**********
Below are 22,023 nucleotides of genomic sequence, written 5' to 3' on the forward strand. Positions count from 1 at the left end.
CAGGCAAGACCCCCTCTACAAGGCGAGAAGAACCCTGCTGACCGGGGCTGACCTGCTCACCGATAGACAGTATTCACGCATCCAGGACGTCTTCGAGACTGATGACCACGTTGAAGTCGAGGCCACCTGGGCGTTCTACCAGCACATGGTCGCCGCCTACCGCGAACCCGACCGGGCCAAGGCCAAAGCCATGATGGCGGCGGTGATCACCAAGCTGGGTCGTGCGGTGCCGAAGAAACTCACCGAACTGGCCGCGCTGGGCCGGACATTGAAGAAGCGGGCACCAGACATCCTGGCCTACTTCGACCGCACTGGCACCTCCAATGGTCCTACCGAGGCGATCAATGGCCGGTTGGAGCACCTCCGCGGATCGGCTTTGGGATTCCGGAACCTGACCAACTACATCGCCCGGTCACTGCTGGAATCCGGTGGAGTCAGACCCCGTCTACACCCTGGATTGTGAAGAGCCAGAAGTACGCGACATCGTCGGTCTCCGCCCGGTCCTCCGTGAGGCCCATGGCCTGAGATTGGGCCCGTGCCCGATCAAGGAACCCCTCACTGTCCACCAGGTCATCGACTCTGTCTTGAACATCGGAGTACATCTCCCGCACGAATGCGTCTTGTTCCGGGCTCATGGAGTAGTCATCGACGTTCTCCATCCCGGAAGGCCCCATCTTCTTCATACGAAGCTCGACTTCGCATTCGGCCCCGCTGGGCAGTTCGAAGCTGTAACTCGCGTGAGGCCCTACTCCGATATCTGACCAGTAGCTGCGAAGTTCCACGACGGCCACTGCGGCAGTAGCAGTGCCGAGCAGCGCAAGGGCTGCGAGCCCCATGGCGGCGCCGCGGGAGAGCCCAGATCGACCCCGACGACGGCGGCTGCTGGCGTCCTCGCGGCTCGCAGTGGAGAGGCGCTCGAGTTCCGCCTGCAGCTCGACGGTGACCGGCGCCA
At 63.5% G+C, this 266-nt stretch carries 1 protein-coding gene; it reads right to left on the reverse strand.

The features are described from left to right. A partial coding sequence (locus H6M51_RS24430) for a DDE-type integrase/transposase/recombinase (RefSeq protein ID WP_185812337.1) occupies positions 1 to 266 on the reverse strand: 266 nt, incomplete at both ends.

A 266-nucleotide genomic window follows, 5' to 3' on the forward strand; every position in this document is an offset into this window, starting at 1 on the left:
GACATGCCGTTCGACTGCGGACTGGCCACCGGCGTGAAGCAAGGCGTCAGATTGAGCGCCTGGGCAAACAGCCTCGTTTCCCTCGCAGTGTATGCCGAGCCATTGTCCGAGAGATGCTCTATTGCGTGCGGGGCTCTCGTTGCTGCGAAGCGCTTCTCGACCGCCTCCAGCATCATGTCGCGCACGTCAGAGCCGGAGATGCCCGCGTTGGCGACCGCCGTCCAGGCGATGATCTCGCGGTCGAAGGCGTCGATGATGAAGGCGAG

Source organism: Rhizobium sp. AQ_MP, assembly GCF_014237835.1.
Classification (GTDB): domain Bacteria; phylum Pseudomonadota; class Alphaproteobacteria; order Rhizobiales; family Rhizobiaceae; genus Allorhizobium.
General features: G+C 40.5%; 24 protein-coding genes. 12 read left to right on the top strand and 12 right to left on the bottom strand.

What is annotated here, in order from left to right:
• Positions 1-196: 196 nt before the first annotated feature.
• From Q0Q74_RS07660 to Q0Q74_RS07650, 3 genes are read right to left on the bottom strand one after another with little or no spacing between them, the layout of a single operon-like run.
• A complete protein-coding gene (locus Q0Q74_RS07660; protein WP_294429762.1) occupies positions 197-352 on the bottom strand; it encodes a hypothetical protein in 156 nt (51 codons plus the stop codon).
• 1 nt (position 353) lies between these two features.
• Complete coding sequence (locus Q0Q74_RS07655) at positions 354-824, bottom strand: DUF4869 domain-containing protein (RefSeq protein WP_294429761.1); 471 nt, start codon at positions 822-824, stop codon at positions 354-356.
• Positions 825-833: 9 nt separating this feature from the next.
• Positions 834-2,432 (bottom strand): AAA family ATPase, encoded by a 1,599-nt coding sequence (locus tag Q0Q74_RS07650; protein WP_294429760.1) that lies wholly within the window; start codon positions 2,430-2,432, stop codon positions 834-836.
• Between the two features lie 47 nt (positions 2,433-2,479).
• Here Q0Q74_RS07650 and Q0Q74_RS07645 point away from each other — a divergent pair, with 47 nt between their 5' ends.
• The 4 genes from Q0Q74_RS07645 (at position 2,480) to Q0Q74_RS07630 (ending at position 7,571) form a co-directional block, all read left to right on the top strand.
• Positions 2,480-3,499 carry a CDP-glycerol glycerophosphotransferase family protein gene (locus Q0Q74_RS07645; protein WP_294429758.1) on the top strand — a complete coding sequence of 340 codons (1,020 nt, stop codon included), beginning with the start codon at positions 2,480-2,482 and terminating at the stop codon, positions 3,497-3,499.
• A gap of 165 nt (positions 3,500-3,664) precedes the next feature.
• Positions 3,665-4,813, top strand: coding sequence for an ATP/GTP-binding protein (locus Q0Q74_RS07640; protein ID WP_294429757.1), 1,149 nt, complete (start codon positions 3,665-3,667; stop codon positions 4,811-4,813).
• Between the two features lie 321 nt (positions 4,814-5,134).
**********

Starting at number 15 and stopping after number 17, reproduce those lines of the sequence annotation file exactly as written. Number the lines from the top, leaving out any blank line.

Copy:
• Complete coding sequence (locus Q0Q74_RS07655) at positions 354-824, bottom strand: DUF4869 domain-containing protein (RefSeq protein WP_294429761.1); 471 nt, start codon at positions 822-824, stop codon at positions 354-356.
• Positions 825-833: 9 nt separating this feature from the next.
• Positions 834-2,432 (bottom strand): AAA family ATPase, encoded by a 1,599-nt coding sequence (locus tag Q0Q74_RS07650; protein WP_294429760.1) that lies wholly within the window; start codon positions 2,430-2,432, stop codon positions 834-836.